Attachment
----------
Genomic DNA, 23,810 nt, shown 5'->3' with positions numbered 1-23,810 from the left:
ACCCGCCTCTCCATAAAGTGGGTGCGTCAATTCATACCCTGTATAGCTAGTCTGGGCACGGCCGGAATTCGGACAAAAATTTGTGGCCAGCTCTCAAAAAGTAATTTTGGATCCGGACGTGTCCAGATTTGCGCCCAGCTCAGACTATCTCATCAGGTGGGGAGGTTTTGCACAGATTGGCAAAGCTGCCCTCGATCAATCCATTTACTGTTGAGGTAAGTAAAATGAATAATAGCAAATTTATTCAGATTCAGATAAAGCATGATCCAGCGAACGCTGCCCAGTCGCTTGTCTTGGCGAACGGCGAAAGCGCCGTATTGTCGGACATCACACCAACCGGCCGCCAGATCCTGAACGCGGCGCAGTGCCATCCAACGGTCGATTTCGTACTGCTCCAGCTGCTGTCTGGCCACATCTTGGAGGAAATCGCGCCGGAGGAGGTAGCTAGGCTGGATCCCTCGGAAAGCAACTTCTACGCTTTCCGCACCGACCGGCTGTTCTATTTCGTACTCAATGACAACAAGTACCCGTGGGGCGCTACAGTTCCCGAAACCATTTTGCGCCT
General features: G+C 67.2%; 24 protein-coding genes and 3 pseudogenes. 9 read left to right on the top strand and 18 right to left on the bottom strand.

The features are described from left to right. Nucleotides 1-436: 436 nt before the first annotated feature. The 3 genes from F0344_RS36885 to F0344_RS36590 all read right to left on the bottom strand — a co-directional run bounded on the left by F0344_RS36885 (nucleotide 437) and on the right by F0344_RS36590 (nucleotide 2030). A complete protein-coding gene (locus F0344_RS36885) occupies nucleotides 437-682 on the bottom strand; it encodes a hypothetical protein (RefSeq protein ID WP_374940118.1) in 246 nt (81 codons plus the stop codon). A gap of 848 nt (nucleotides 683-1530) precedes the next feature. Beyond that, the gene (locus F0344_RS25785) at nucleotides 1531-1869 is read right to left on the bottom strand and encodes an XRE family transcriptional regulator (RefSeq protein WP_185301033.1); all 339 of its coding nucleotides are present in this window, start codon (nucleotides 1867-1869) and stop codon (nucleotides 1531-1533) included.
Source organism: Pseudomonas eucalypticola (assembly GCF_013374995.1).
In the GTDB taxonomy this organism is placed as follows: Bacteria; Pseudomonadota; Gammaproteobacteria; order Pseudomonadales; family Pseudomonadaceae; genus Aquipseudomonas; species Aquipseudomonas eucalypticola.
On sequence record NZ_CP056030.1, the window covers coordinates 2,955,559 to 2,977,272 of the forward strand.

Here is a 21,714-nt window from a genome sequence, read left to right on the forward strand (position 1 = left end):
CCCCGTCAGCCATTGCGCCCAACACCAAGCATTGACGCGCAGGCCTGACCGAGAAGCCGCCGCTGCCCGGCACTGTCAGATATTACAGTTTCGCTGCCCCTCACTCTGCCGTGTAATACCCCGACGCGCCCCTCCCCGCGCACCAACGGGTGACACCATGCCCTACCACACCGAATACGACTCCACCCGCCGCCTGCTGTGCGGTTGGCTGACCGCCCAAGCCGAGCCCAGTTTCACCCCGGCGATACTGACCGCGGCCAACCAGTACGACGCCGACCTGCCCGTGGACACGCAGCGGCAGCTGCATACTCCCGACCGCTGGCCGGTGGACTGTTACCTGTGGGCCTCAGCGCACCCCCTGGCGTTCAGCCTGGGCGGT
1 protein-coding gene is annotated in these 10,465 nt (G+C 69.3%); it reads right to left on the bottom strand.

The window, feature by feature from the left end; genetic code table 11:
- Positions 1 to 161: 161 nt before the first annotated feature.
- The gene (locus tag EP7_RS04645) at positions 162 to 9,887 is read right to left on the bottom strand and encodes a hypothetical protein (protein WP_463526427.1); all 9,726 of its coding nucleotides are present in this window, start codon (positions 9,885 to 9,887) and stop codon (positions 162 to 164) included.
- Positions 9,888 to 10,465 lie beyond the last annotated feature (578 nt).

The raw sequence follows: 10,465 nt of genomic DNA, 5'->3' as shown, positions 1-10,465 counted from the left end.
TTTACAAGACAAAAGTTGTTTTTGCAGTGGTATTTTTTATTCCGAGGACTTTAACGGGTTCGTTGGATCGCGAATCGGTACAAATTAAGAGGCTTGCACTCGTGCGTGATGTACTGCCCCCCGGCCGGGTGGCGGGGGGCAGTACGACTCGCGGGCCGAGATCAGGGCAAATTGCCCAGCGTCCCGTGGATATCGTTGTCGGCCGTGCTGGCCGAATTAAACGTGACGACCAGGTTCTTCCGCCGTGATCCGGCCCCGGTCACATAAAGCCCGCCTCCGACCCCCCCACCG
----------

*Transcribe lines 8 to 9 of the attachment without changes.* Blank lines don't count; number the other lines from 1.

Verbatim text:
Here is a 21,714-nt window from a genome sequence, read left to right on the forward strand (position 1 = left end):
CCCCGTCAGCCATTGCGCCCAACACCAAGCATTGACGCGCAGGCCTGACCGAGAAGCCGCCGCTGCCCGGCACTGTCAGATATTACAGTTTCGCTGCCCCTCACTCTGCCGTGTAATACCCCGACGCGCCCCTCCCCGCGCACCAACGGGTGACACCATGCCCTACCACACCGAATACGACTCCACCCGCCGCCTGCTGTGCGGTTGGCTGACCGCCCAAGCCGAGCCCAGTTTCACCCCGGCGATACTGACCGCGGCCAACCAGTACGACGCCGACCTGCCCGTGGACACGCAGCGGCAGCTGCATACTCCCGACCGCTGGCCGGTGGACTGTTACCTGTGGGCCTCAGCGCACCCCCTGGCGTTCAGCCTGGGCGGT